When Peter Drucker introduced the concept of Management by Objectives more than half a century ago, he probably didn’t imagine that it would remain one of the most problematic responsibilities for managers even 50 years after the initial release of “The Practice of Management”. The most common root causes for this situation is probably the missing link between the goals of the organization on one hand and the actions of the professional knowledge worker on the other – despite that he is the one who has to deliver the right results. One possible approach to create (or restore) this link is to acknowledge that goals – especially yearly performance goals – are often being defined based on a plain and simple job description. While there is nothing wrong with “plain and simple” per se, a “job” itself and most of the directly related aspects like roles (“Sales Manager”) and responsibilities (“Lead Generation”) are fairly static and abstract. And so the process of setting performance goals – more often than not done by someone who lacks the time, energy and appreciation for its importance – ends up being neither very action-oriented nor results-focused.
In strong contrast, this article focuses on the characteristics of a seemingly similar but actually quite different concept called “assignment”, which is much more directed towards performance and achievements. Despite the fact that both terms are often incorrectly being used interchangeably, assignments integrate context and situation, embody concrete actions and outcomes, and demand a greater focus on accountability, authority, competencies and resources. If combined with the clear understanding that goals, objectives and targets are three different and complementary concepts rather than just three terms for the same thing, your chances for creating an execution-oriented culture rise substantially.
It all begins by starting each individual assignment definition with a concrete discussion about the right results (goals, objectives, and targets) with every member of the team. While goals should be aligned with the companies vision and mission, and can therefore be wider and more visionary, objectives should be clear, realistic and specific. Last but not least, defined targets should than focus on the measurable aspects of objectives and be aligned closely with what the business unit is expected to deliver as part of the overall corporate strategy. After these three basic aspects have been defined, it is then necessary to discuss what is expected of the assignee (accountabilities and competencies) and what support he will receive (authorities and resources) to succesfully complete his assignment. In regard to accountabilities and authorities, it is essential to understand that they are two sides of the same coin – you cannot make someone responsible for something without granting him the right to make decisions about it. In addition, expecting certain competencies from employees also means to offer them the necessary resources to get the job done.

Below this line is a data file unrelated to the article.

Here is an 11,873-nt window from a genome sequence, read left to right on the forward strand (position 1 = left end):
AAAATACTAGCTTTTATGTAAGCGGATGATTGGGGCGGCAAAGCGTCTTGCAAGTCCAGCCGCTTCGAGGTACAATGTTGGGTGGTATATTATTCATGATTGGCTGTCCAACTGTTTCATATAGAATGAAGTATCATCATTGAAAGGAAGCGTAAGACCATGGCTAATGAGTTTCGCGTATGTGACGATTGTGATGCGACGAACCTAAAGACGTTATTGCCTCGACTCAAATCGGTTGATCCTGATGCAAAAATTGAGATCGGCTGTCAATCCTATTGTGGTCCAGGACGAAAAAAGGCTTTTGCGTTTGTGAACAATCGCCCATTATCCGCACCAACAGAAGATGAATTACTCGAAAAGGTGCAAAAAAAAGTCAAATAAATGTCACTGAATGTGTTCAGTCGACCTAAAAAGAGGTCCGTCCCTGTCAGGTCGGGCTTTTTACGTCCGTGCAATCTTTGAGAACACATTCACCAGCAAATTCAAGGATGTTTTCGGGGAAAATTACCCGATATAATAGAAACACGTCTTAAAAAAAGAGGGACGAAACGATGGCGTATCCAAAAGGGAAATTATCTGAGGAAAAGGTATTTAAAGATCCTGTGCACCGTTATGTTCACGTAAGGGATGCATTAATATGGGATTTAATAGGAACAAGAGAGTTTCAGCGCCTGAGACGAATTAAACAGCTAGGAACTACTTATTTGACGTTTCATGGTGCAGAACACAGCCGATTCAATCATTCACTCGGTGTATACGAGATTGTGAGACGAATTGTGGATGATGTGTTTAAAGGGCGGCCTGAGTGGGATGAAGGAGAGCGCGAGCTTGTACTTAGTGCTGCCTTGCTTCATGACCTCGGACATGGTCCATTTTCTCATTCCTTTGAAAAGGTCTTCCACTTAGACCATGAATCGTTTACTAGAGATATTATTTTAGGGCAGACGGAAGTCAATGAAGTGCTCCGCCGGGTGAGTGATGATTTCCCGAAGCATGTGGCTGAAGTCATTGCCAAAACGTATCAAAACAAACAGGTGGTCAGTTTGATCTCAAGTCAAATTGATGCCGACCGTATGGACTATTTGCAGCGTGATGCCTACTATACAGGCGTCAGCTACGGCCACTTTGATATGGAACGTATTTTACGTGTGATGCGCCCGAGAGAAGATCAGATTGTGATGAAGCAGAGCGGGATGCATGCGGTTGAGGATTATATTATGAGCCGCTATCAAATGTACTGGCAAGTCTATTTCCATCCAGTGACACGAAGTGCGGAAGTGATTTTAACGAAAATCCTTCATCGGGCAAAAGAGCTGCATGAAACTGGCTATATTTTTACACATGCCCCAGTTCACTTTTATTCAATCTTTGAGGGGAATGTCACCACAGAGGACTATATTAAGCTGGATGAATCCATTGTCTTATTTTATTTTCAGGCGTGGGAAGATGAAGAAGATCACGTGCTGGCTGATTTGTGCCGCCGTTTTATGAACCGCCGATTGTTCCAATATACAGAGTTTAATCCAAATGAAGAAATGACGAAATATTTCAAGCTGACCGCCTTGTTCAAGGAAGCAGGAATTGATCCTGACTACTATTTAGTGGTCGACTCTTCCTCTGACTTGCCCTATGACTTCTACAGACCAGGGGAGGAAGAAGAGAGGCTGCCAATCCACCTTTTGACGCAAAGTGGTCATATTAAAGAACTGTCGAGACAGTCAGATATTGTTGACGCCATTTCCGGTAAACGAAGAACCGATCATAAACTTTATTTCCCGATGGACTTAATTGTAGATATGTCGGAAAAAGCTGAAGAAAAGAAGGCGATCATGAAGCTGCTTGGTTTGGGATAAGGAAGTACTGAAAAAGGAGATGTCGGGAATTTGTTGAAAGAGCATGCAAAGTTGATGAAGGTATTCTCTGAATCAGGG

For this approach to be successful, effective managers should also avoid to make the assignments of employees either too big or too small. As it is inherently difficult to find exactly the right balance each and every time for each and every employee, it is usually better to aim a little higher and make the job a little bigger than to demand too little from someone. This technique is – if applied wisely – a very effective way to keep people on their toes. Again, every assignment must be achievable and aligned with the current reality, otherwise it will at some point start to kill off motivation by overstressing and overburdening the assignee. After an agreement has been reached and the assignment has been put in writing, it is now time to discuss a basic action plan and a number of pragmatic controlling procedures (which will be covered in another article).
However well defined the final assignment and its related action plan might be, there is one thing for sure: Nothing is going to work as planned. That doesn’t mean that plans and predictions are worthless – they are merely one of the byproducts of something much more important: The process of planning itself. Therefore, effective managers should always integrate certain checkpoints – for example every 90 days – with every plan, which can then be used to adapt the assignments and their implementation plans to the current reality.
In the end, developing well-defined assignments for every member of a team is probably the most important skill of a manager in the 21st century – it is what managers are meant to do: Transforming resources into benefits by enabling other people to perform well in their work, achieve the right kind of results and contribute to the bigger picture.